Kitty O'Mahony's Jig Tune Notes

Named after Captain Francis O'Neill's mother Kit O'Mahony (c.1812-1900), this four-part jig (and two-part hornpipe of the same name) was read from O'Neill's 1001 Gems by the musically literate Hughdie Doohan and learned aurally by Paddy Murphy and his peers in the late 1930s.

Paddy recorded this jig on the Topic/Free Reed label L.P. Irish Traditional Concertina Styles (12 TFRS 506), which was recorded in 1977 by Neil Wayne. There is a version of the same tune in O'Neill's Music of Ireland (N'. 1021) with minor differences. Paddy's playing is mainly along the centre rows of the concertina (with the low F sharp on the bottom row left hand side— henceforth referred to as l/h/s—as far as the top E and continues up above the top octave from the F sharp on the bottom row right-hand side—henceforth referred to as r/h/s.


Cutting is a technique common to most, if not all, instruments playing Irish traditional music and on the concertina most of the cuts are done by slightly tipping the key along the dominant note without changing the direction of the bellows.

In the first part of Kit O'Mahony's Jig, the cut on the drawn B is done by slightly tipping the top D, while the cut on the drawn top F sharp is done by slightly tipping the top A. In this instance, both cutting notes are exactly two notes above the main dominant notes; the reason being that the direction of the bellows cannot be changed off the direction of a dominant note for a cutting note. In each case, the dominant notes (B and F sharp) are played with the index finger, while the cutting notes (D and A) are played with the second finger. The cut on the A, (which is made by the index finger on the left hand) is done by tipping the B with the index finger on the right hand; while the bellows is on the draw for both notes. The cut on the top G (bottom row r/h/s) in Part II and Part IV is done by tipping the key above G with the second finger. Therefore, the cutting note is B because the bellows does not change direction in the process.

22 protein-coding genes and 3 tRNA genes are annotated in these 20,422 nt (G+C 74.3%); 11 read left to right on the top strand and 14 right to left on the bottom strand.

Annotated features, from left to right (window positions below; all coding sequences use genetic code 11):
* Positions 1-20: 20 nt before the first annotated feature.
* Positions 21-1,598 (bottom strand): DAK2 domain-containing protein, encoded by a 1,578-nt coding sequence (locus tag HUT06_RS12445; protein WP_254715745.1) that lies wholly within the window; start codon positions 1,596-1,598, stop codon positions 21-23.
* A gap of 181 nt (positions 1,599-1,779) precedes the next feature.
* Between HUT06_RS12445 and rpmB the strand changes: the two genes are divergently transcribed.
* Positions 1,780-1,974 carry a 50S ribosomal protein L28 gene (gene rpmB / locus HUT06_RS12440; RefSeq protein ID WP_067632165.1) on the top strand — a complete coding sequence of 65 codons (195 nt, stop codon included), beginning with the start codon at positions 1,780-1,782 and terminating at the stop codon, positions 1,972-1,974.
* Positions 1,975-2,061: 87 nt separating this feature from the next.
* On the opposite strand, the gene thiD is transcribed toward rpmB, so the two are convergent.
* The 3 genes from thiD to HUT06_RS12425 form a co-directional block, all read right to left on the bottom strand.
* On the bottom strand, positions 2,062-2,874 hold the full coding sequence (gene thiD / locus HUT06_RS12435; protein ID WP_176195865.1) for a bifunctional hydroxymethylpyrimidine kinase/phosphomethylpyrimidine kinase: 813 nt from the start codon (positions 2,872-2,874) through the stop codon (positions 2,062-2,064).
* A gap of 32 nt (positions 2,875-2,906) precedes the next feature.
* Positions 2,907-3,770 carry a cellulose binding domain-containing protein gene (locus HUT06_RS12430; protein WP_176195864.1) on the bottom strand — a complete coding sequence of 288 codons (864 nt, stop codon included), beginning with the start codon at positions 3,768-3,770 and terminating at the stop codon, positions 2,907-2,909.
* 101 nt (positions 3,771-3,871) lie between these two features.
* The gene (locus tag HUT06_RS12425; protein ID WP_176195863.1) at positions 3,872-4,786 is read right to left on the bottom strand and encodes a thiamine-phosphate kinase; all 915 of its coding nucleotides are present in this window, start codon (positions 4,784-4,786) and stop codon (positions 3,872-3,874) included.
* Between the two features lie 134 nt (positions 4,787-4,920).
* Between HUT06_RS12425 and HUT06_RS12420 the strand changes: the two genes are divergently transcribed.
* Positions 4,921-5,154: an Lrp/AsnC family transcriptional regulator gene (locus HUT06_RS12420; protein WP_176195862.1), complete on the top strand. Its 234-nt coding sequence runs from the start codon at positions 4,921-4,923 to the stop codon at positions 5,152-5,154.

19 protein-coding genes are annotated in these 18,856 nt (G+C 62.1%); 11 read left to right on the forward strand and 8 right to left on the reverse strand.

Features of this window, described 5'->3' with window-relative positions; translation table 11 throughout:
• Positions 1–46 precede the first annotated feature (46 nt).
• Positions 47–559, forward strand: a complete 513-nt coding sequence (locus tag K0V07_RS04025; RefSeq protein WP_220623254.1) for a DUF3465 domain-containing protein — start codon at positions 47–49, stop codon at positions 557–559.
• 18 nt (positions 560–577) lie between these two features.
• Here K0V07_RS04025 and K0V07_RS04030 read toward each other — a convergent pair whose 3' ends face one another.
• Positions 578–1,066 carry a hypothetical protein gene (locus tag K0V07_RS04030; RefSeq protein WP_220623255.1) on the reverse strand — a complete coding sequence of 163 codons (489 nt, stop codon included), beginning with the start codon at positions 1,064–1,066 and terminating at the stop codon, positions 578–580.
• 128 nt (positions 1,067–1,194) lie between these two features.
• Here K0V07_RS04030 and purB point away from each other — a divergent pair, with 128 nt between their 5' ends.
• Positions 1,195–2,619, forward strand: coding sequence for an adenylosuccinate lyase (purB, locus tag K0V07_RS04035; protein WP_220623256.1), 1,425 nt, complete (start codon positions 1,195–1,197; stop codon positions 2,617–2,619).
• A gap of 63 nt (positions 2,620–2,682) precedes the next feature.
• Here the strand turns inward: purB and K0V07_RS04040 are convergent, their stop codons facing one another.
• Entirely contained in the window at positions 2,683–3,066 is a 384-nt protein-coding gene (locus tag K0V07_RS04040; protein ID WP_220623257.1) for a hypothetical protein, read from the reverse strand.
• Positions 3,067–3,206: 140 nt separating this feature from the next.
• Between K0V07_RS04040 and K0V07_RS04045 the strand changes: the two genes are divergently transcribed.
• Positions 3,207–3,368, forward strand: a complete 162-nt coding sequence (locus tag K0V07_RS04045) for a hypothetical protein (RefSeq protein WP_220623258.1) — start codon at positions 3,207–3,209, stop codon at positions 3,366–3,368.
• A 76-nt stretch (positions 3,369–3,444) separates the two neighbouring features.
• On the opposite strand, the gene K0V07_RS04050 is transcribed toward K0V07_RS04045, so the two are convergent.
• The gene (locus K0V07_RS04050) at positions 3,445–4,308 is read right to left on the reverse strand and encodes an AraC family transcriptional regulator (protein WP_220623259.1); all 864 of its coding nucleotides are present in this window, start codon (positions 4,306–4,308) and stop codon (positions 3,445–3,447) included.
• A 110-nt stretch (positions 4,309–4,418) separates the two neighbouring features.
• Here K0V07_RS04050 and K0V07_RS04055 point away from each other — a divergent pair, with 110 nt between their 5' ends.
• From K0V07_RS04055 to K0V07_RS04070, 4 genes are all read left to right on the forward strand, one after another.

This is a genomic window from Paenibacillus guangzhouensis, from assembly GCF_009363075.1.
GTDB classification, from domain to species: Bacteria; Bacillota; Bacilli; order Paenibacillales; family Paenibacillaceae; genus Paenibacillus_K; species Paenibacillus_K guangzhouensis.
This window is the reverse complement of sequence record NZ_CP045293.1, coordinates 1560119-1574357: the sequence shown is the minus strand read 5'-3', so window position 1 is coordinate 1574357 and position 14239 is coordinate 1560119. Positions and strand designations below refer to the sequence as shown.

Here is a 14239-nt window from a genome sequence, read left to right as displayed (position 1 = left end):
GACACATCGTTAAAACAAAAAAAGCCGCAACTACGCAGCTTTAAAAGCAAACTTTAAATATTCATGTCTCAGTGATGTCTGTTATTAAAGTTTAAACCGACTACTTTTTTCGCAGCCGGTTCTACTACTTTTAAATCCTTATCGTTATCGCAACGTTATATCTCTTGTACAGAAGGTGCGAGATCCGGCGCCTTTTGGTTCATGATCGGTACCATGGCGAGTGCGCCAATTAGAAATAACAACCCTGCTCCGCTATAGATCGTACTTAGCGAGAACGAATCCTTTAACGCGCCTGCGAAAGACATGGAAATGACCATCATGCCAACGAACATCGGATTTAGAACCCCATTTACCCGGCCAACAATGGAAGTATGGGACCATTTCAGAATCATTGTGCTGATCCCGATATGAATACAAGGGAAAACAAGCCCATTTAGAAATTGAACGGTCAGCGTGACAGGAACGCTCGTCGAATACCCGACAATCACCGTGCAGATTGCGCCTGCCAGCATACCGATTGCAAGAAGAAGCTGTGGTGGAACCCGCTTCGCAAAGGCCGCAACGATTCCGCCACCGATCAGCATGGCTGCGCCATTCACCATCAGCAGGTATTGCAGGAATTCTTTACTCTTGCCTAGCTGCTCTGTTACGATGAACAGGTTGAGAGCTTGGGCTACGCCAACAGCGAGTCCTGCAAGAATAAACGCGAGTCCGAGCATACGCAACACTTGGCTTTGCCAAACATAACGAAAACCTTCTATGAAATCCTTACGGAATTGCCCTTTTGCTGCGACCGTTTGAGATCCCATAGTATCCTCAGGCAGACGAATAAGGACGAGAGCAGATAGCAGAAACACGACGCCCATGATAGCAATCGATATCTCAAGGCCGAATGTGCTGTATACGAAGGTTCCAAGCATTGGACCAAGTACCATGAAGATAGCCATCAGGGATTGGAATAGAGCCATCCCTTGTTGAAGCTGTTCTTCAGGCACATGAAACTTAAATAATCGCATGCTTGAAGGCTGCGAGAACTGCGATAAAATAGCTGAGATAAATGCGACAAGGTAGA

Although predominantly a fiddle technique, double-stopping was used often by older players on the two-row German concertina. These were mainly pitched in the key of C and it was possible to play the lower part of tunes on two octaves simultaneously. This was generally referred to as double-noting or doubling it by some of the older players, who used the technique extensively in tunes for the old West Clare Plain Set. Mrs. Crotty of Kilrush, who may be heard on the RTE 50th Anniversary Commemoration L.P., used this technique a lot, as did players like Sonny Murray and John Kelly. In fact, John Mc Mahon, a young concertina player from Ennis, is now using this technique to fine effect.

The double-stopping on the bottom G (in the middle row l/h/s bars 2 and 4) is done by pressing G with the index finger and the bottom D with the third finger simultaneously. The double-stopping at the ends of parts 1, 2, 3 and 4 is done by pressing the dominant G (l/h/s) with the index finger and the low G (an octave lower) with the small finger together. All the G/D and G/G double-stops in this jig are done on a press bellows.


The run of notes in bar 5 Part I is executed by playing the B with the index finger and tipping the D as the cutting note with the second finger, back on to B and over to A on the left-hand side which is played with the index finger. All these notes are played with a drawn bellows. The A draw key is then pressed with the index finger for the G which is the most dominant note of the five, and on to B for the A cut. This run is a very useful exercise on using the first and second fingers on grace notes and dominant notes alike.

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